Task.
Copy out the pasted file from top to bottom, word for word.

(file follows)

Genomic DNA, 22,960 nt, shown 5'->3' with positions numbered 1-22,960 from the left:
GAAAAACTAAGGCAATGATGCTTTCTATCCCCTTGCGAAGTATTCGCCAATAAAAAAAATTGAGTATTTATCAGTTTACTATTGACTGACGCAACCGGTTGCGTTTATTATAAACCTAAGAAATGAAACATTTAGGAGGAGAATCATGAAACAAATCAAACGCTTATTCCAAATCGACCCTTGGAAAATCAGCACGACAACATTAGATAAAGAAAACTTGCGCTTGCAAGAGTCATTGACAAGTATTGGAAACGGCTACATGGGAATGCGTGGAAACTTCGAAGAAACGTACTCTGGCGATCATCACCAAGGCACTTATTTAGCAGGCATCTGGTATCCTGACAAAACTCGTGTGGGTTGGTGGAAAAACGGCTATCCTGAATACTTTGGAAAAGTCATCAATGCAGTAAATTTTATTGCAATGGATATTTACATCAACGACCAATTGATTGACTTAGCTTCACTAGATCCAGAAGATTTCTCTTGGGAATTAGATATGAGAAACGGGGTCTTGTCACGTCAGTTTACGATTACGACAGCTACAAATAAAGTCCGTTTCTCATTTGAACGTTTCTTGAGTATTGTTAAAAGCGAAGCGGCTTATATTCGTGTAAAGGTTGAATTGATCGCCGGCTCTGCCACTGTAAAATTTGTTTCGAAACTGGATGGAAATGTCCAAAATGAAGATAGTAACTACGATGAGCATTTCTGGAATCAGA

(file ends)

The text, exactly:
Genomic DNA, 22,960 nt, shown 5'->3' with positions numbered 1-22,960 from the left:
GAAAAACTAAGGCAATGATGCTTTCTATCCCCTTGCGAAGTATTCGCCAATAAAAAAAATTGAGTATTTATCAGTTTACTATTGACTGACGCAACCGGTTGCGTTTATTATAAACCTAAGAAATGAAACATTTAGGAGGAGAATCATGAAACAAATCAAACGCTTATTCCAAATCGACCCTTGGAAAATCAGCACGACAACATTAGATAAAGAAAACTTGCGCTTGCAAGAGTCATTGACAAGTATTGGAAACGGCTACATGGGAATGCGTGGAAACTTCGAAGAAACGTACTCTGGCGATCATCACCAAGGCACTTATTTAGCAGGCATCTGGTATCCTGACAAAACTCGTGTGGGTTGGTGGAAAAACGGCTATCCTGAATACTTTGGAAAAGTCATCAATGCAGTAAATTTTATTGCAATGGATATTTACATCAACGACCAATTGATTGACTTAGCTTCACTAGATCCAGAAGATTTCTCTTGGGAATTAGATATGAGAAACGGGGTCTTGTCACGTCAGTTTACGATTACGACAGCTACAAATAAAGTCCGTTTCTCATTTGAACGTTTCTTGAGTATTGTTAAAAGCGAAGCGGCTTATATTCGTGTAAAGGTTGAATTGATCGCCGGCTCTGCCACTGTAAAATTTGTTTCGAAACTGGATGGAAATGTCCAAAATGAAGATAGTAACTACGATGAGCATTTCTGGAATCAGA